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The Nature and Phylogenomic Impact of Sequence Convergence

Abstract : Protein sequence convergence refers to substitutions leading to the same amino acid residue at the same position of a protein in multiple independent evolutionary lineages. Protein sequence convergence is often viewed as adaptive signal so is of great interest to evolutionary biologists. In this article, we review complications in identifying sequence convergences, statistical tests of the null hypothesis that the observed convergence events in a protein are attributable to chance alone, interpretations of genome-wide observations of sequence convergence, and a comparison in the susceptibility of molecular and morphological characters to convergence and its phylogenetic implications. We highlight the substantial progresses made in the last two decades and point out the main challenges at the present.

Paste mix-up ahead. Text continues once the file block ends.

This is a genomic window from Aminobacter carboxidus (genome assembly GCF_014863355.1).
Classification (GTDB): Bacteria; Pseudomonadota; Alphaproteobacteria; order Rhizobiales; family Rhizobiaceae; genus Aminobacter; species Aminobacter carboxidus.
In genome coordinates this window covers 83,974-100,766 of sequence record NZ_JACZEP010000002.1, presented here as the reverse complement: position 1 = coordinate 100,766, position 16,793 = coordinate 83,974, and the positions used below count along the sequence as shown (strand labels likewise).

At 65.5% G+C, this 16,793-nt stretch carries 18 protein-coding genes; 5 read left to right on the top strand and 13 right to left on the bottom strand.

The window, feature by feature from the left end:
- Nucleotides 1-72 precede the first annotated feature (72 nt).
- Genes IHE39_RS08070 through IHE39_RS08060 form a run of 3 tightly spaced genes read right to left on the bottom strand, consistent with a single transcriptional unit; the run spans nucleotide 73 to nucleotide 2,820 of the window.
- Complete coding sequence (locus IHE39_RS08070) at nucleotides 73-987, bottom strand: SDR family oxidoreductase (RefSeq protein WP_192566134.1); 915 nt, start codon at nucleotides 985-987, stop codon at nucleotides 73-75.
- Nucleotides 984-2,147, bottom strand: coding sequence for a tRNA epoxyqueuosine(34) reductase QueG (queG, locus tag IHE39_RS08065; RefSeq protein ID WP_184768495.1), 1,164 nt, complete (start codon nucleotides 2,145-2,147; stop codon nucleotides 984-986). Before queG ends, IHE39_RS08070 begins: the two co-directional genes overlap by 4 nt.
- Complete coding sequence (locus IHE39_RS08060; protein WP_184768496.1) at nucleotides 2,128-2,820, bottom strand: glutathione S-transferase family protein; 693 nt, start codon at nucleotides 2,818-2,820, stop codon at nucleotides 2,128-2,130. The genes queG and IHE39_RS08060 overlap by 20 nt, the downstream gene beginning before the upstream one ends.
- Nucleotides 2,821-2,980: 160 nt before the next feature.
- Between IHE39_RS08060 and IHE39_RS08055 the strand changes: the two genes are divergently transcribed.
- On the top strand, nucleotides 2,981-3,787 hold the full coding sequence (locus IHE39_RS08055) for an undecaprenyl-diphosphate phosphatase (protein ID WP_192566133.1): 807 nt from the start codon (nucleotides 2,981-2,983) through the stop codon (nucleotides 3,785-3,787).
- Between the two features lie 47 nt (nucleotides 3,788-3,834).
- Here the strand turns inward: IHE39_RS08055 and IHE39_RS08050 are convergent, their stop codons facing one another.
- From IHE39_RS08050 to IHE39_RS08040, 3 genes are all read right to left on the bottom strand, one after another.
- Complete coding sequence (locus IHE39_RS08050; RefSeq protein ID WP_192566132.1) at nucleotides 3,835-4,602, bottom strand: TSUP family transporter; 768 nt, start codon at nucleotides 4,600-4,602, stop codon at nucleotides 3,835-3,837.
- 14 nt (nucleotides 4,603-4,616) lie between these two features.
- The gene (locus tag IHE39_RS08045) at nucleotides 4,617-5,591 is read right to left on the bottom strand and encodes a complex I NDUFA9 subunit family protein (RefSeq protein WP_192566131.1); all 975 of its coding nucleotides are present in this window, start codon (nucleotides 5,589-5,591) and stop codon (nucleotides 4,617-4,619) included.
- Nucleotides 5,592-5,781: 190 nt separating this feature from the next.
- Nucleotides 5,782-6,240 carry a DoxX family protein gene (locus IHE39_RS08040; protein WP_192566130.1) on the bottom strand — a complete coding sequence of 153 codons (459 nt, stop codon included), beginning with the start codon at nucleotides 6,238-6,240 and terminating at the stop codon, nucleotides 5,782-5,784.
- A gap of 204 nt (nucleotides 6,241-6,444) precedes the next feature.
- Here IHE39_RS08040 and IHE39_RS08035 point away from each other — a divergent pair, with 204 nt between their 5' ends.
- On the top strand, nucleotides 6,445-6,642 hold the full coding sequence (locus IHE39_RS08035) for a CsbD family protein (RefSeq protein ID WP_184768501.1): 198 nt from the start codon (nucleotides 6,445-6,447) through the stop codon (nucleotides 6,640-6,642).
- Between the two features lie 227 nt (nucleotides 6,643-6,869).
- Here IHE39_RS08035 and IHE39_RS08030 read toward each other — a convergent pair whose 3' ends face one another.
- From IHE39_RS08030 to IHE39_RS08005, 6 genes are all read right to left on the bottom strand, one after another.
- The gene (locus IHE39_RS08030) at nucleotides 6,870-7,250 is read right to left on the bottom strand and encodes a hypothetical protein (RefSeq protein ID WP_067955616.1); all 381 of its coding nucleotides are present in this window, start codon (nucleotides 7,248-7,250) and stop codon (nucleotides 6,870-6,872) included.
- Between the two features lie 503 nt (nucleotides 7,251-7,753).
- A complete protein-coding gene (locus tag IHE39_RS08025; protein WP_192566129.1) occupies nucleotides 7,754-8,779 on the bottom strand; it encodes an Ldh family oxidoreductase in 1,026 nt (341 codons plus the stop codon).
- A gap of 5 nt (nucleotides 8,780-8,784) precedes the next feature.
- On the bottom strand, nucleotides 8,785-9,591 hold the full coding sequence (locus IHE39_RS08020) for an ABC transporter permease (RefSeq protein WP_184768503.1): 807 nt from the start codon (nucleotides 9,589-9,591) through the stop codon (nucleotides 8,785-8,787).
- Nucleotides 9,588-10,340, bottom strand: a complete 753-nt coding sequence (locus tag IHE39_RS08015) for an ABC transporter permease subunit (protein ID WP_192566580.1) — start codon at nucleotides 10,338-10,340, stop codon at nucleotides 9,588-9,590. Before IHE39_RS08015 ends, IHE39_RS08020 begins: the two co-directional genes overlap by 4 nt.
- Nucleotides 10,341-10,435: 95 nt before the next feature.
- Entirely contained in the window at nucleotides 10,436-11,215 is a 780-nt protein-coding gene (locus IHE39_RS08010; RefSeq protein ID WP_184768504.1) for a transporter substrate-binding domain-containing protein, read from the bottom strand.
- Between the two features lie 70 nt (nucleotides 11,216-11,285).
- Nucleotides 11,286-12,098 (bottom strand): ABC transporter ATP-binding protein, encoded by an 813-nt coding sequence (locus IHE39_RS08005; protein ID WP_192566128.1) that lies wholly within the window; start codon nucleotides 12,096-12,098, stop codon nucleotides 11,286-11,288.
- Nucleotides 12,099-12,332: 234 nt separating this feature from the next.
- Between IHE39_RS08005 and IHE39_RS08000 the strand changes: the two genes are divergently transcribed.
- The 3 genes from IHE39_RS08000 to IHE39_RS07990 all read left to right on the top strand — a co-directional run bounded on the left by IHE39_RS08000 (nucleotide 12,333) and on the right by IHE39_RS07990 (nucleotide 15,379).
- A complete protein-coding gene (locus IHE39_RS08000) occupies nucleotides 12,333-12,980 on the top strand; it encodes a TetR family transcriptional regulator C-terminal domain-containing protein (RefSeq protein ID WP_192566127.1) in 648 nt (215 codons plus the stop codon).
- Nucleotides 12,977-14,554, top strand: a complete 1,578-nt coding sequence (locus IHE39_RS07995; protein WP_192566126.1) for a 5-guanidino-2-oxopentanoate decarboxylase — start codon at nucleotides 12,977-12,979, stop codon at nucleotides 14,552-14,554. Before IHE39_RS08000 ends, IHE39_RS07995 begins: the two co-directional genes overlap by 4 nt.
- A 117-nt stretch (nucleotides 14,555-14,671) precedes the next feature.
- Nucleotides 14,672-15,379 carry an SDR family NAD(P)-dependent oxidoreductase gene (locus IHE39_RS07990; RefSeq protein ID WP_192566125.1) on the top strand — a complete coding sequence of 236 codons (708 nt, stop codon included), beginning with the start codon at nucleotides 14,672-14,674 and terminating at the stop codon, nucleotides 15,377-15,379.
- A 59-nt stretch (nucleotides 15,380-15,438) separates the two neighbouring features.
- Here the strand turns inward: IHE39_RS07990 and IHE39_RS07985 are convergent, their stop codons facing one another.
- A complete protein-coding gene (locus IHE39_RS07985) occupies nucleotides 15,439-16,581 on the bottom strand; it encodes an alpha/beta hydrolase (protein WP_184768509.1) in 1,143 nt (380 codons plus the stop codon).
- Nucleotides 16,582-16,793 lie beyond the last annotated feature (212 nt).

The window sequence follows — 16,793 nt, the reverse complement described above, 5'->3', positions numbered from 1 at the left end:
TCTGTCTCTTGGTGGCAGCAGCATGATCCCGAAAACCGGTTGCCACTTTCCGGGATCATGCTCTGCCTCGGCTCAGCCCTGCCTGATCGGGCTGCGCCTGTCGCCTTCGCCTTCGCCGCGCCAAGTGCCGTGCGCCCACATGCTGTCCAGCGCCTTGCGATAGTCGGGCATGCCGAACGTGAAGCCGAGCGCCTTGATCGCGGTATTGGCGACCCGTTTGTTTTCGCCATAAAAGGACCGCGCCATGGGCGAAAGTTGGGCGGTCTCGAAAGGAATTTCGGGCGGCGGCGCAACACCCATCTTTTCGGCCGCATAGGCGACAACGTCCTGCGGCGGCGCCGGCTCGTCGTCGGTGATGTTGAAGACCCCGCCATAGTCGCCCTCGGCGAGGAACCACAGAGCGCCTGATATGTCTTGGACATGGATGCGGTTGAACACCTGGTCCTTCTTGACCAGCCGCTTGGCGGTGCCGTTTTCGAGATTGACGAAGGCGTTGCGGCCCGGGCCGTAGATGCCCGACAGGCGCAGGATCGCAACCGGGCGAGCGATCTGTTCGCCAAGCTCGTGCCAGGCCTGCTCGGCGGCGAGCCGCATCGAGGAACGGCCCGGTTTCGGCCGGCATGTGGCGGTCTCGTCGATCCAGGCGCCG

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Zhengting Zou, Jianzhi Zhang. The Nature and Phylogenomic Impact of Sequence Convergence. Scornavacca, Celine; Delsuc, Frédéric; Galtier, Nicolas. Phylogenetics in the Genomic Era, No commercial publisher | Authors open access book, pp.4.6:1--4.6:17, 2020. ⟨hal-02536347⟩

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